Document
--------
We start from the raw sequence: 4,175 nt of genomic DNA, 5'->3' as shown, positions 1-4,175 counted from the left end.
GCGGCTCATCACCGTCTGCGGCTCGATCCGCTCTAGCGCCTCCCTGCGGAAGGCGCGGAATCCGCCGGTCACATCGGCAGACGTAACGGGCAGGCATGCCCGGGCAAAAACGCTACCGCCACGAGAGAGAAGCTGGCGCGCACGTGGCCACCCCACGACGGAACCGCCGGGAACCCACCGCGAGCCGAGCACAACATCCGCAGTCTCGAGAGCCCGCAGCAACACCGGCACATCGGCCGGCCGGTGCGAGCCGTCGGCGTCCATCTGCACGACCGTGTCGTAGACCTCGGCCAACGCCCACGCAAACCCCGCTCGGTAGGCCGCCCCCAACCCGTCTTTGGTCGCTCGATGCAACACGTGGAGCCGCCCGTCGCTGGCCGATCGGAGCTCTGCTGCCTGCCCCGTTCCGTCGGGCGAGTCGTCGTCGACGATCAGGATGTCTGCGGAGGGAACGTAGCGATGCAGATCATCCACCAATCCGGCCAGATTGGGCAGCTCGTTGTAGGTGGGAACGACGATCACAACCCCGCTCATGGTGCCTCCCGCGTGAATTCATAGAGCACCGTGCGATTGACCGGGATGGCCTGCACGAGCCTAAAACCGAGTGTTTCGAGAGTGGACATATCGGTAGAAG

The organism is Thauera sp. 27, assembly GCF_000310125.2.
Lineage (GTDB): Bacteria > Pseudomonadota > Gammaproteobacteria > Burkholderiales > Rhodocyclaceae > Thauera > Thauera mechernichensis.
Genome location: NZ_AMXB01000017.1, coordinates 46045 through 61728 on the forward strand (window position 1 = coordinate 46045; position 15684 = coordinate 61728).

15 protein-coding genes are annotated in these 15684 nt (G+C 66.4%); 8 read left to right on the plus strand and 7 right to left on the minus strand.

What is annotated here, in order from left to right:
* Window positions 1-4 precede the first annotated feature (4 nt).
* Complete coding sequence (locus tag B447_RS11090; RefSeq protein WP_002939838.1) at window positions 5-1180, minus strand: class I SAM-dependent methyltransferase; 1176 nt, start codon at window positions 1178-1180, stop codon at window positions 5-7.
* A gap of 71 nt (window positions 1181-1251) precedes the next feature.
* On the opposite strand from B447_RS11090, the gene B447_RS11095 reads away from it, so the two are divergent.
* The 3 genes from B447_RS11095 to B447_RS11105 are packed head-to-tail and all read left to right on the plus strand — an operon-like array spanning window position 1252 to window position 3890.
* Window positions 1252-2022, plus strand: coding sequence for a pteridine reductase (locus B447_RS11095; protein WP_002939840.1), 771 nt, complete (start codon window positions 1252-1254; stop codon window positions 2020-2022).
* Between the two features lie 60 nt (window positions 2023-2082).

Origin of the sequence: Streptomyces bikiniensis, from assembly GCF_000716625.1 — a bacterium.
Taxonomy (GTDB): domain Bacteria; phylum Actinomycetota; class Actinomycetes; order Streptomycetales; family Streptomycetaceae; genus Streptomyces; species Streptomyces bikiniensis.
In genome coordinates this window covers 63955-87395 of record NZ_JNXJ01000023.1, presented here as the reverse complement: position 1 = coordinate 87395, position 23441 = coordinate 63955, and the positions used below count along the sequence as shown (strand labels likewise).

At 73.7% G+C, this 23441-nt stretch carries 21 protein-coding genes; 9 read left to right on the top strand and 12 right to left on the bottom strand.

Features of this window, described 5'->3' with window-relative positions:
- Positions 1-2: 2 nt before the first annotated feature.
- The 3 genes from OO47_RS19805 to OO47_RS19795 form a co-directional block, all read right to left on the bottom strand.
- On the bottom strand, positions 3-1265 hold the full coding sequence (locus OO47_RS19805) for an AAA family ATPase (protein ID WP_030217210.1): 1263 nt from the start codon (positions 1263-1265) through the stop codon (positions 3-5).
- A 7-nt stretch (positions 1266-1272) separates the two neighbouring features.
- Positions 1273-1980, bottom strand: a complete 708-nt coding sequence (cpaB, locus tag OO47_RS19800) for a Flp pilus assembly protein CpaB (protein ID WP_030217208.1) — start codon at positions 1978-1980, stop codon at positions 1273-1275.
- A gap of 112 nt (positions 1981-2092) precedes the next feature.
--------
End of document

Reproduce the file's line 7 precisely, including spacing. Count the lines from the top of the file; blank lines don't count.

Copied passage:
What is annotated here, in order from left to right: